Although set against a backdrop of Covid-19, this is not a lockdown anthology, but more a response to the fact that many people—especially those in minority and marginalised groups—face crises throughout their lives. People create because of, and in spite of, these challenges.
In providing an outlet for people to share their experiences, we hope our first anthology will be an opportunity for reflection and solace. In this article, Polari Press founder, Peter Collins, shares their personal thoughts on choosing this theme.
When coronavirus and lockdown swept across the world and across the UK, I—perhaps surprisingly—found myself coping. The processes I’d built around me to help me cope with my anxiety seemed to serve me well. If anything, there were more times where I could feel content. Still. Happy to press pause. The importance and urgency of trying to launch a business, set up a studio, build clients and do work seemed to fall away.
The changed world I found myself in felt more in line with where my mind was normally at. That imaginary threat level, which had always been mine alone, was now universal and real. The media started talking about issues I’d had to deal with for most of my life; now given importance because of the demographics of the people experiencing them. Discussing how to get through this time. How to navigate feeling scared of the outside, of shopping, of being alone, of being trapped inside. It felt like everyone had suddenly caught up with how I felt a lot of the time, but were as unprepared as I had been ten years ago when I first started trying to get on top of it. How much easier could this time have been on so many people if they’d listened to others who’d been through similar experiences preceding March 2020?
So many people already experienced adversities in their daily lives but were still expected to perform just as productively as everyone else. The ‘creating in crisis’ title of this first anthology is so much more than focusing on Covid-19. Black Lives Matter; the hostility towards trans people; the impact of a decade of austerity; the continuing refugee crisis. All these issues, and many more, have caused people to live through crisis on an ongoing and persistent basis. Never letting up. Never with the promise of a society working concertedly towards finding a resolution… heck, not even with the promise of the issue being acknowledged at all.
How do people manage to continue under these pressures? How does a Black person deal with knowing over 25,000 people complained to Ofcom about a dance routine? How did AIDS activists keep fighting in the face of sustained political inaction? How do people claiming for PIP tolerate repeated, inflexible appointments at unsuitable and inaccessible venues? How does a trans woman leave her home when she knows that using public facilities could be dangerous and her very existence is “up for debate”?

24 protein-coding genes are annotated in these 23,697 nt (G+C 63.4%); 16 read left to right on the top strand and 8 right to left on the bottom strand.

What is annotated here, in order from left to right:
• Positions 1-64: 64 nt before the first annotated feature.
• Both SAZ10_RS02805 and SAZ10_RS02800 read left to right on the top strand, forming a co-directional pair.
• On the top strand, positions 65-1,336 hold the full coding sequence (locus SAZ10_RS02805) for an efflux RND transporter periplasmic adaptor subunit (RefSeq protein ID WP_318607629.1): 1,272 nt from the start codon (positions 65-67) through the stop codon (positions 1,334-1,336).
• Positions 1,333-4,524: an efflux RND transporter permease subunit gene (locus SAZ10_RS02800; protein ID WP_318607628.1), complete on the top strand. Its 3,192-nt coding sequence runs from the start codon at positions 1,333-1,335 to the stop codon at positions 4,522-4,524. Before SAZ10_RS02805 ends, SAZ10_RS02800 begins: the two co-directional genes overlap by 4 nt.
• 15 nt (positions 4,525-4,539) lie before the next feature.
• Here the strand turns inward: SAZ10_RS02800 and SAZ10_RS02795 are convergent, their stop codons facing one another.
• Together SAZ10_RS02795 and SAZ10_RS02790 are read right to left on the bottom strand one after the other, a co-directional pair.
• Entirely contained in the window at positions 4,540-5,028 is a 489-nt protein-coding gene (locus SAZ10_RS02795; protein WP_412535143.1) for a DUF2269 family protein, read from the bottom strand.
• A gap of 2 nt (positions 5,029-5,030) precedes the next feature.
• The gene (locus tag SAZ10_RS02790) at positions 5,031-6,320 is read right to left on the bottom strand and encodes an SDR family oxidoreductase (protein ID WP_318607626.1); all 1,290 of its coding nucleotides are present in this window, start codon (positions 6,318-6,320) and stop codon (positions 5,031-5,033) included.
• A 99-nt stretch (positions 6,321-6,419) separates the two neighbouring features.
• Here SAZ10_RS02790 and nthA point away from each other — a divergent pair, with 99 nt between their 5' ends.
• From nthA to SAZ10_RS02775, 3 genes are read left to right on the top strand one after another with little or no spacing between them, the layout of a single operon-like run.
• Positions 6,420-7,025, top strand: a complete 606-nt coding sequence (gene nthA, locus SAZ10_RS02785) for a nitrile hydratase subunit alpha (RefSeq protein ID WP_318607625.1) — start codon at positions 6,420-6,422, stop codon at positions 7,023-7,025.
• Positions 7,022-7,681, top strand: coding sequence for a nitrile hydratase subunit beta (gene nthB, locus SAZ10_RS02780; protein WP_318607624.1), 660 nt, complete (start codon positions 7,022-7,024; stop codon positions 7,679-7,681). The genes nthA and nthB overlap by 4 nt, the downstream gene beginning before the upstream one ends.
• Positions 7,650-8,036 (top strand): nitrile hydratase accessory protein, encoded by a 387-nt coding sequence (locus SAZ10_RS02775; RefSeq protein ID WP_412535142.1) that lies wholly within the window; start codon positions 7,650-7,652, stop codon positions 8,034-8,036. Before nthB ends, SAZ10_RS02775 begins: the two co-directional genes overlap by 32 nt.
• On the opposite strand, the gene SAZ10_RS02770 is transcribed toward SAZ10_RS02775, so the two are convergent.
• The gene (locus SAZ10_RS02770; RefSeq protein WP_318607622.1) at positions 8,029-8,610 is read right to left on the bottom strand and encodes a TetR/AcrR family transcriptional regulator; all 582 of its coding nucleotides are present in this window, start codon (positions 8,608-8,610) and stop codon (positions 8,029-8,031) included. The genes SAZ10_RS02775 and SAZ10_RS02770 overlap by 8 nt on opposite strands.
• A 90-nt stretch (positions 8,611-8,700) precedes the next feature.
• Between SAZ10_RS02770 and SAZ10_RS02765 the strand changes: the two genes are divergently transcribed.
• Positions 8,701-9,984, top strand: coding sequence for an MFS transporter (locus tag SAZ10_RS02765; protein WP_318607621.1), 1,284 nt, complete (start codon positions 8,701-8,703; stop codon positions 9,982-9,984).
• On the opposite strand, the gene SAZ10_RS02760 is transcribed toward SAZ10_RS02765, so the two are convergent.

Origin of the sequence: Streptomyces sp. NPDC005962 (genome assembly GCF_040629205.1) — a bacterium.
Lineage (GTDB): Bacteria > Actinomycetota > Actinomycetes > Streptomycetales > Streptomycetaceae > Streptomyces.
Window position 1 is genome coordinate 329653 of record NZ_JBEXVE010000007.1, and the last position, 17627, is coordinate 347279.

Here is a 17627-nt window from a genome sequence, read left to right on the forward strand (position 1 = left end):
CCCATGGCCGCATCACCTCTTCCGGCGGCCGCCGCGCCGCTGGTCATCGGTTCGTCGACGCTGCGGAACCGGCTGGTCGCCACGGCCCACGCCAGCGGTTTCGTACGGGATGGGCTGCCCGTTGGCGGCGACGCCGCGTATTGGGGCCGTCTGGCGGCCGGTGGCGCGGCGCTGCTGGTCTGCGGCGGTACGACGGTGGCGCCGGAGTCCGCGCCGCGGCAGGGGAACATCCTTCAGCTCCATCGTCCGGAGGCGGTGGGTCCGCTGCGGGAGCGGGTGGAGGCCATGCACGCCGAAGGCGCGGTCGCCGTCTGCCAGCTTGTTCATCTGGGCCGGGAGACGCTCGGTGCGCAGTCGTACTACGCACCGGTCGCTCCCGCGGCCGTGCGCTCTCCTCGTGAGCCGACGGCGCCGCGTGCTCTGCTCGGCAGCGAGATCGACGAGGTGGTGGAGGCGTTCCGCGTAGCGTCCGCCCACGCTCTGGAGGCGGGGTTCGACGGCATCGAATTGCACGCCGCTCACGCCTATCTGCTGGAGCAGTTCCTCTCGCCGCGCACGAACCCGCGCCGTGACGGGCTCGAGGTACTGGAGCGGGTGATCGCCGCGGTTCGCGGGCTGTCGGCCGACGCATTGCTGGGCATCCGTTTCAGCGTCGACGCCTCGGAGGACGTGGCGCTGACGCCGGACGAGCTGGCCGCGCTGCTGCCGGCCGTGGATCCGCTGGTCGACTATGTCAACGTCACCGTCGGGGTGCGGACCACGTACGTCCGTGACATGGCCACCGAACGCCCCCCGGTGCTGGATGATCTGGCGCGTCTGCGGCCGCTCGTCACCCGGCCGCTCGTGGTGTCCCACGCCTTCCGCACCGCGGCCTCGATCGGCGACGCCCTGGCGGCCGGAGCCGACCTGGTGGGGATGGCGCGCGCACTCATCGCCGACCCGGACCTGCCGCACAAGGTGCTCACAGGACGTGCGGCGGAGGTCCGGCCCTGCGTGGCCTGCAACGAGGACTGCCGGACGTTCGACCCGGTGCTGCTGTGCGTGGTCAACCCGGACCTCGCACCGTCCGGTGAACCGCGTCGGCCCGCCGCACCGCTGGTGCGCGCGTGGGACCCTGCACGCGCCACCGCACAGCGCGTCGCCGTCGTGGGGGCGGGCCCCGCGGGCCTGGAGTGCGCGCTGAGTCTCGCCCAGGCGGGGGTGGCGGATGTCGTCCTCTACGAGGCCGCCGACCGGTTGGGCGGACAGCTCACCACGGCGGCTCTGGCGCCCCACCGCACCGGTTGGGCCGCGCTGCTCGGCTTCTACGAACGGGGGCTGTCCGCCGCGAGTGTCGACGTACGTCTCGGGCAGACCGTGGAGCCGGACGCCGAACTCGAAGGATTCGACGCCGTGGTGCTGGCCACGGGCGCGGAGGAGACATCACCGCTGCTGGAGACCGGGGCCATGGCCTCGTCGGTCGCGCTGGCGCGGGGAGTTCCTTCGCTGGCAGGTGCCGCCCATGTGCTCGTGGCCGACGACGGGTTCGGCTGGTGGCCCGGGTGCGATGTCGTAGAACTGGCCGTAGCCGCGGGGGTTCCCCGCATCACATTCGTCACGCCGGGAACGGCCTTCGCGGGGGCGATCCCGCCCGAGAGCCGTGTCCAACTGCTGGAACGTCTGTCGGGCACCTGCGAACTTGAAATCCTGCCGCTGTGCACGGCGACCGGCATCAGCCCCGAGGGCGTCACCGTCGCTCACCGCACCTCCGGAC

Well, it’s because… we have to.
And, for better or worse, we get used to it. The “new normal” now being discussed may have actually been a lot of people’s “normal” their whole lives.
Now that’s not to say I’ve found the last six months an easy ride. Illness, financial insecurity, isolation and grieving have all been in my life and the lives of people close to me. If anything, the easing of lockdown has been more difficult to navigate than the start. The chaos of conflicting messaging; the lack of consideration for Muslim communities during the local lockdowns on the evening of Eid celebrations; the lack of clarification over people who are shielding; BSL interpretation consistently not being shown on the UK government’s BBC One updates and face masks making lipreading impossible; asking students to start university before banning them from socialising, or even leaving their accommodation. With the ongoing nature of where we’re now at, it seems important to share our experiences and help each other prepare for the feelings we might not yet have felt.
So that’s the starting point for submissions for Anthology 1: Creating in Crisis. It feels a good time to share thoughts, methods, experiences, emotions and feelings. The times when things have gone well despite the struggle. Or when things have crashed and burned despite all best efforts. Stories of when you’ve stayed focused and positive; and to accept there’ll be times where you aren’t. And not just regarding Covid, but keeping in mind all the other struggles, traumas, crises we may live through regardless of a pandemic.